Sabrina Sidney was abandoned at the Foundling Hospital in London as a baby. She was taken in at the age of 12 by author Thomas Day, who tried to mould her into his perfect wife. She grew up to marry one of Day’s friends, instead, and eventually became a school manager.
About Sabrina Sidney in brief
Sabrina Sidney was abandoned at the Foundling Hospital in London as a baby. She was taken in at the age of 12 by author Thomas Day, who tried to mould her into his perfect wife. She grew up to marry one of Day’s friends, instead, and eventually became a school manager. Sidney married Bicknell, and the couple had two children before his death in 1787. She later went on to work with schoolmaster Charles Burney, managing his schools. In 1804, Anna Seward published a book about Sidney’s upbringing, in which she claimed that Day treated her as a slave. Sidney was born in 1757 in Clerkenwell, London, and was left at the Hospital for the Maintenance and Education of Exposed and Deserted Young Children in London on 24 May 1757 by an anonymous individual. Her name was likely a misspelling of Monimia but there were no baptismal records for any spelling of the name at the parish. One of the requirements of the foundling Hospital was that babies were to be less than six months old at the time of admittance, but the hospital did not keep more accurate records of age. Another requirement was that foundlings were given a new name and a reference number, so Sidney became Girl Ann Kingston no. 4759 in 1759, when she was two years old. Although it was usual for foundlings to remain with their wet nurse until age of five or six, the Foundlings Hospital had received an influx of new babies and moved many children who no longer required nursing, including Sidney, to the Shrewsbury branch of the Findling Hospital.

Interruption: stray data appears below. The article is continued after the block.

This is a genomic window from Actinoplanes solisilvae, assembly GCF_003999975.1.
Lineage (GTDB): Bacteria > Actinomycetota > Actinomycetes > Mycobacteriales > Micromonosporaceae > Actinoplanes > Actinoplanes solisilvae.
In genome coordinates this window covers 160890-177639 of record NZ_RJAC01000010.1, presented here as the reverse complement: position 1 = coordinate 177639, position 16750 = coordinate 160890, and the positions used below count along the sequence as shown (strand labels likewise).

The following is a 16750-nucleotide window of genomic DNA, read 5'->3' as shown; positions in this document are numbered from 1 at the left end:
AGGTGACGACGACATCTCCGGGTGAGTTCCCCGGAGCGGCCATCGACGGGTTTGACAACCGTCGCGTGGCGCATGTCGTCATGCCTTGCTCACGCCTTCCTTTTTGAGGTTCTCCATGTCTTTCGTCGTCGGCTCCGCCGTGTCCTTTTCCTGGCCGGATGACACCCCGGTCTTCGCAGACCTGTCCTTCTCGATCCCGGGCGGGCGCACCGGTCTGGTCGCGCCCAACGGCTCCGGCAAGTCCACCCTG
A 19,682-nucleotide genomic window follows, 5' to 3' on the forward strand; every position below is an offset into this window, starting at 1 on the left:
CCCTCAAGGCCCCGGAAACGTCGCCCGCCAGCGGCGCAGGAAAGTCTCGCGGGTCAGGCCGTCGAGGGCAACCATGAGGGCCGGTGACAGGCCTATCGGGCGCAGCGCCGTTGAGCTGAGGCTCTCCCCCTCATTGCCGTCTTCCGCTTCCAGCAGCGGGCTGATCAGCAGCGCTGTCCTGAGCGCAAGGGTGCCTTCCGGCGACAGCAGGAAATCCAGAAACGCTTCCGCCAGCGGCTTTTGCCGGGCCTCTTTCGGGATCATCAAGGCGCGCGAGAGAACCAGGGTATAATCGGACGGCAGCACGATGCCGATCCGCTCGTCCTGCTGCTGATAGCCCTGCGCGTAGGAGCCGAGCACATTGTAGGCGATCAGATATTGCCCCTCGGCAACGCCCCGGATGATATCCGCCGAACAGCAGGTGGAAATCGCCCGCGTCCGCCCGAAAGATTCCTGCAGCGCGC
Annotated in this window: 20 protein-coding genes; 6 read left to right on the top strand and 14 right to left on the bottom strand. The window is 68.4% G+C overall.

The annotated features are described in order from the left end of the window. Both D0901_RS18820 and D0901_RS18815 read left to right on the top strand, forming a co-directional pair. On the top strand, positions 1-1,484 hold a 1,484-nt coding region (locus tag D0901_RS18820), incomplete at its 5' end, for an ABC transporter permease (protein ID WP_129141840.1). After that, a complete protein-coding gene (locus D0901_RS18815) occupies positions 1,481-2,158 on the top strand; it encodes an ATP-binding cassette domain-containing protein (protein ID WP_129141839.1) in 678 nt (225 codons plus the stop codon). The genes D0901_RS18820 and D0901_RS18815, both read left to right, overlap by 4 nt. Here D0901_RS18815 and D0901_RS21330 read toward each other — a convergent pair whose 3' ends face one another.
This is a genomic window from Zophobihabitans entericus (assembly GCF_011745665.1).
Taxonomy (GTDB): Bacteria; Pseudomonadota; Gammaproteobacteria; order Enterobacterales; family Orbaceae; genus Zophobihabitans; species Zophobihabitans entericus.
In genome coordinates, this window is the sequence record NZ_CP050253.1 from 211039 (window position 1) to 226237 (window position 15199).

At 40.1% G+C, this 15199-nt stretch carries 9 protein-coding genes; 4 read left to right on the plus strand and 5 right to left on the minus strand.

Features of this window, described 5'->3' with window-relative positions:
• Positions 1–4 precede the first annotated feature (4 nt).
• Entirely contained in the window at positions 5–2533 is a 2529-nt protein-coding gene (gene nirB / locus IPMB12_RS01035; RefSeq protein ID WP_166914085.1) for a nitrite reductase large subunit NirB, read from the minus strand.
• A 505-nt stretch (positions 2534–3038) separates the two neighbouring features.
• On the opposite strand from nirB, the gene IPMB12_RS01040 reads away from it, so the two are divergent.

In the meantime Sidney and another foundling were cared for by a nurse, Ann Casell, at an infant home he was an infant having a face pewewew. In 1769, Day and another girl, Lucretia, chose Sidney and other girls from orphanages, and falsely declared they would be indentured to Day’s friend Richard Lovell Edgeworth. Day took the girls to France to begin Rousseau’s methods of education in isolation. After a short time, he returned to Lichfield with only Sidney, having deemedLucretia inappropriate for his experiment. He used unusual, eccentric, and sometimes cruel, techniques to try to increase her fortitude, such as firing blanks at her skirts, dripping hot wax on her arms, and having her wade into a lake fully dressed to test her resilience to cold water. He then arranged for Sidney to undergo experimental vocational and residential changes. Day proposed marriage, though he soon called this off when she did not follow his strict instructions, and he again sent her away, this time to a boarding house, where she later found work as a lady’s companion. When she confronted Day in a series of letters, he admitted the truth but refused to apologise. He later wrote a memoirs, which he claimed Sidney loved Day, but Sidney herself, on the other hand, said she was miserable with Day.